Frontex: Human Rights Responsibility and Access to Justice
By Dr Melanie Fink, Postdoctoral Researcher, Europa Institute, Leiden University; author of Frontex and Human Rights: Responsibility in ‘Multi-Actor Situations’ under the ECHR and EU Public Liability Law (Oxford University Press 2018).
Ever since Frontex’s establishment, the question of its human rights responsibility has been a source of contention and uncertainty. This has a number of drawbacks. On the one hand, if no clear consequences follow from unlawful conduct, this undermines the law’s preventive effect. If Frontex and the Member States participating in its operations can shift the blame among each other, they may be less ‘motivated’ to ensure their own compliance with human rights law. On the other hand, uncertainty also weakens the position of the victim of a breach because bringing legal action requires knowledge of the role each actor played with respect to a particular violation and the extent to which that is relevant for responsibility.
Drawing on some of the findings published in my book, this post discusses whether Frontex is responsible for human rights violations that occur in the context of its activities and how individuals’ access to mechanisms to invoke that responsibility can be improved.
Is Frontex Responsible for Human Rights Violations?
Frontex itself typically avoids the question of its responsibility altogether. Essentially pointing to its coordinating role and lack of personnel with executive powers on the ground, it locates fundamental rights responsibilities with the Member States (see for example here and here). This bypasses the question of Frontex’s compliance with its positive obligations, that is, its responsibility for omissions. Human rights law places Frontex under an obligation to take all reasonable measures to protect individuals from human rights risks the agency knows or should know of. While this is not explicitly set out in EU fundamental rights law, Article 53(3) CFR requires EU law to guarantee the same level of protection as the ECHR, which has long been held to impose obligations to protect. Frontex’s positive obligations are also reiterated in Article 80 EBCG Regulation, which requires the European Border and Coast Guard to guarantee that human rights are complied with. Frontex, in other words, has to make reasonable efforts to ensure that all participants—not just its own staff—act in conformity with human rights.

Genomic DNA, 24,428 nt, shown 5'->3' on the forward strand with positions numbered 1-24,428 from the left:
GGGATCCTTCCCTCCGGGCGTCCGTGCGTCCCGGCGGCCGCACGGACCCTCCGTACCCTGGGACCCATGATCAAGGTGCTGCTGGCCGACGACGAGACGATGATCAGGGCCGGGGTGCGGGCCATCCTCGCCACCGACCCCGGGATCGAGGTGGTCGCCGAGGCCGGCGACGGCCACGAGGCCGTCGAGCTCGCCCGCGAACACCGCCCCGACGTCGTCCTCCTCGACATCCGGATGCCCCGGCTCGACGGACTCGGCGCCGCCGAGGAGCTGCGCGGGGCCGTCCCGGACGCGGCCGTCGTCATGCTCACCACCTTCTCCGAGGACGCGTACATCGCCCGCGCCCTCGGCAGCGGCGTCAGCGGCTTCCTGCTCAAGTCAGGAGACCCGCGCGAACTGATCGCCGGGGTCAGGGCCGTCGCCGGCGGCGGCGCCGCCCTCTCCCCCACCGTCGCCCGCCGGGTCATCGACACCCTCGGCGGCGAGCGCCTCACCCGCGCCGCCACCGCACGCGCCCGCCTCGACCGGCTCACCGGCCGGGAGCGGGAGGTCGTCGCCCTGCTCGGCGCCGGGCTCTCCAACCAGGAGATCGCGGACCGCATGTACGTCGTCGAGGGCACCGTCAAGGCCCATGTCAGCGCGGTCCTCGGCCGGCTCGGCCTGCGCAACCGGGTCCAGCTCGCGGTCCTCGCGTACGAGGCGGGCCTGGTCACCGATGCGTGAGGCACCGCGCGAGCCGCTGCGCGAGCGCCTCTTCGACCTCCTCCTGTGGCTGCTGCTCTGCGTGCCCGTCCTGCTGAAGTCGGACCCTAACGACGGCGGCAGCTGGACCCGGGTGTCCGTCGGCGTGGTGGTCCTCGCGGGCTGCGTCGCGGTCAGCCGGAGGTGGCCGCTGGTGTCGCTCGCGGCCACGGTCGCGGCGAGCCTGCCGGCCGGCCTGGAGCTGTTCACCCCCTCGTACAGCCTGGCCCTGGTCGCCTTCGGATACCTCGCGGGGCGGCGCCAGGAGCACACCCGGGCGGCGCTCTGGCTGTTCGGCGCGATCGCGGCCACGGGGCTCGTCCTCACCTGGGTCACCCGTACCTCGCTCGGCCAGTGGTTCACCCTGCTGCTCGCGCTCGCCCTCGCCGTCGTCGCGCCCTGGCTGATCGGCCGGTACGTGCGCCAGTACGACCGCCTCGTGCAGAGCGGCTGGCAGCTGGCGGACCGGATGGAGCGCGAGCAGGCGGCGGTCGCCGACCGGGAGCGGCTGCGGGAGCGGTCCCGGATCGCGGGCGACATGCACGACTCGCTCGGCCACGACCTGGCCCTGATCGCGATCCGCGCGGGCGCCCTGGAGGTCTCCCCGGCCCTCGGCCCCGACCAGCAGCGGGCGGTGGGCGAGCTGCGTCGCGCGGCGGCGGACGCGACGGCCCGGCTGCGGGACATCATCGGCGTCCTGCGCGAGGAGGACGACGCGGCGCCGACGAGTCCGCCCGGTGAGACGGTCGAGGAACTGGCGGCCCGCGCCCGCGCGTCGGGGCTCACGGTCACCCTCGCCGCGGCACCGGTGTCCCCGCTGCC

Reasonable are those measures that could have had a real prospect of mitigating the harm and do not impose a disproportionate burden on Frontex (see, for instance, here). Think of measures such as communicating views to the host Member State through the Frontex Coordinating Officer, withdrawing financial support, suspending or terminating a joint operation, or positively influencing the course of action on the ground—for example, through informal advice. As a rule, the more obvious and persistent a human rights violation, the more actively Frontex can be expected to take measures to prevent or stop it. If it fails to do so, it incurs human rights responsibility.
Frontex’s insistence of being a mere coordinator has thus long failed to capture the full reality of its activities and the human rights obligations flowing from it. But even by its own standards, a recent development makes this argument increasingly unsustainable and its responsibility for the actions of deployed personnel more likely. The 2019 revision of the EBCG Regulation (see Annex I) introduced a standing corps of 10,000 border guards that is partially made up of genuine EU border guards with executive powers (as opposed to Member State border guards made available to Frontex). As Frontex will have its own border guards on the ground and thus lead the first ever European uniformed service the actions of which will give rise to its responsibility, it is essential to create possibilities for individuals to invoke Frontex’s responsibility in a court of law.